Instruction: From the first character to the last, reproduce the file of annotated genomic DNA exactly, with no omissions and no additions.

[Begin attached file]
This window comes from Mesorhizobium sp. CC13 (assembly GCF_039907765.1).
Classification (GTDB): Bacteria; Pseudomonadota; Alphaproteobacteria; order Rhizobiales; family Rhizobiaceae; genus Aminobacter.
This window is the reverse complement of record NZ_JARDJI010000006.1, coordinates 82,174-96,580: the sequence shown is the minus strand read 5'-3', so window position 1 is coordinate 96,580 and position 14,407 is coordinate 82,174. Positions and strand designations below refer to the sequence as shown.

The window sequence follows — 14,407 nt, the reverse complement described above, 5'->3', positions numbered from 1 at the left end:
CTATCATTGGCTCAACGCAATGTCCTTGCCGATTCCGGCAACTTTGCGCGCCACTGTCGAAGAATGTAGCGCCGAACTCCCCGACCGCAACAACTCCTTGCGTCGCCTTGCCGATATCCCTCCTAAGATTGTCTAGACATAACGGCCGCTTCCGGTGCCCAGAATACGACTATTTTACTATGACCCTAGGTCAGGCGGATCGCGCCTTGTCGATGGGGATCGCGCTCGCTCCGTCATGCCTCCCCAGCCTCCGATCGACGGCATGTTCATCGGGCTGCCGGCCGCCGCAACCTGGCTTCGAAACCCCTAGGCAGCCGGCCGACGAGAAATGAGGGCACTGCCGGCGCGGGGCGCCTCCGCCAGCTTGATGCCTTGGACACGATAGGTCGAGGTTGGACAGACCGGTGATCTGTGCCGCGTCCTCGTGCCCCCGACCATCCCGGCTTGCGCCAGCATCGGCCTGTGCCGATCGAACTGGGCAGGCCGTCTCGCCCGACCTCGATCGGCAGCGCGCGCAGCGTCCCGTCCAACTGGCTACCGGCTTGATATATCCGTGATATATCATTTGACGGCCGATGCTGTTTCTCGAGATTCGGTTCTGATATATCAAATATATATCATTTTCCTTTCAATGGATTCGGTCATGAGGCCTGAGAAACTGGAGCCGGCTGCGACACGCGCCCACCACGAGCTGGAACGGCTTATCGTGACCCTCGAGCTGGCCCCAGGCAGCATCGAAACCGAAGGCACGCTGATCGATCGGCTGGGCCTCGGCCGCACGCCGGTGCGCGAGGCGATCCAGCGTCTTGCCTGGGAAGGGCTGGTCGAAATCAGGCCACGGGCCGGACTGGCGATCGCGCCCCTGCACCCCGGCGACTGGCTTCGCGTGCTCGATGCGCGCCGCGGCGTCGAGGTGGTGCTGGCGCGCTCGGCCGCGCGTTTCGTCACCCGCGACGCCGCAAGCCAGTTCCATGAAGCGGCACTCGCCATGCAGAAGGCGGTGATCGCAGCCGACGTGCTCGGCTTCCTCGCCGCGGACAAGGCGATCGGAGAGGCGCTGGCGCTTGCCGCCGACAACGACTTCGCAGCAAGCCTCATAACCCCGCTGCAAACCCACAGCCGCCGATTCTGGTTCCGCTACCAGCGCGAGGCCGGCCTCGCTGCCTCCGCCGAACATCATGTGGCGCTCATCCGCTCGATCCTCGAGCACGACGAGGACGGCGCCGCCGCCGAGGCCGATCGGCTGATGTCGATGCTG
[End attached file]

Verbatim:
This window comes from Mesorhizobium sp. CC13 (assembly GCF_039907765.1).
Classification (GTDB): Bacteria; Pseudomonadota; Alphaproteobacteria; order Rhizobiales; family Rhizobiaceae; genus Aminobacter.
This window is the reverse complement of record NZ_JARDJI010000006.1, coordinates 82,174-96,580: the sequence shown is the minus strand read 5'-3', so window position 1 is coordinate 96,580 and position 14,407 is coordinate 82,174. Positions and strand designations below refer to the sequence as shown.

The window sequence follows — 14,407 nt, the reverse complement described above, 5'->3', positions numbered from 1 at the left end:
CTATCATTGGCTCAACGCAATGTCCTTGCCGATTCCGGCAACTTTGCGCGCCACTGTCGAAGAATGTAGCGCCGAACTCCCCGACCGCAACAACTCCTTGCGTCGCCTTGCCGATATCCCTCCTAAGATTGTCTAGACATAACGGCCGCTTCCGGTGCCCAGAATACGACTATTTTACTATGACCCTAGGTCAGGCGGATCGCGCCTTGTCGATGGGGATCGCGCTCGCTCCGTCATGCCTCCCCAGCCTCCGATCGACGGCATGTTCATCGGGCTGCCGGCCGCCGCAACCTGGCTTCGAAACCCCTAGGCAGCCGGCCGACGAGAAATGAGGGCACTGCCGGCGCGGGGCGCCTCCGCCAGCTTGATGCCTTGGACACGATAGGTCGAGGTTGGACAGACCGGTGATCTGTGCCGCGTCCTCGTGCCCCCGACCATCCCGGCTTGCGCCAGCATCGGCCTGTGCCGATCGAACTGGGCAGGCCGTCTCGCCCGACCTCGATCGGCAGCGCGCGCAGCGTCCCGTCCAACTGGCTACCGGCTTGATATATCCGTGATATATCATTTGACGGCCGATGCTGTTTCTCGAGATTCGGTTCTGATATATCAAATATATATCATTTTCCTTTCAATGGATTCGGTCATGAGGCCTGAGAAACTGGAGCCGGCTGCGACACGCGCCCACCACGAGCTGGAACGGCTTATCGTGACCCTCGAGCTGGCCCCAGGCAGCATCGAAACCGAAGGCACGCTGATCGATCGGCTGGGCCTCGGCCGCACGCCGGTGCGCGAGGCGATCCAGCGTCTTGCCTGGGAAGGGCTGGTCGAAATCAGGCCACGGGCCGGACTGGCGATCGCGCCCCTGCACCCCGGCGACTGGCTTCGCGTGCTCGATGCGCGCCGCGGCGTCGAGGTGGTGCTGGCGCGCTCGGCCGCGCGTTTCGTCACCCGCGACGCCGCAAGCCAGTTCCATGAAGCGGCACTCGCCATGCAGAAGGCGGTGATCGCAGCCGACGTGCTCGGCTTCCTCGCCGCGGACAAGGCGATCGGAGAGGCGCTGGCGCTTGCCGCCGACAACGACTTCGCAGCAAGCCTCATAACCCCGCTGCAAACCCACAGCCGCCGATTCTGGTTCCGCTACCAGCGCGAGGCCGGCCTCGCTGCCTCCGCCGAACATCATGTGGCGCTCATCCGCTCGATCCTCGAGCACGACGAGGACGGCGCCGCCGCCGAGGCCGATCGGCTGATGTCGATGCTG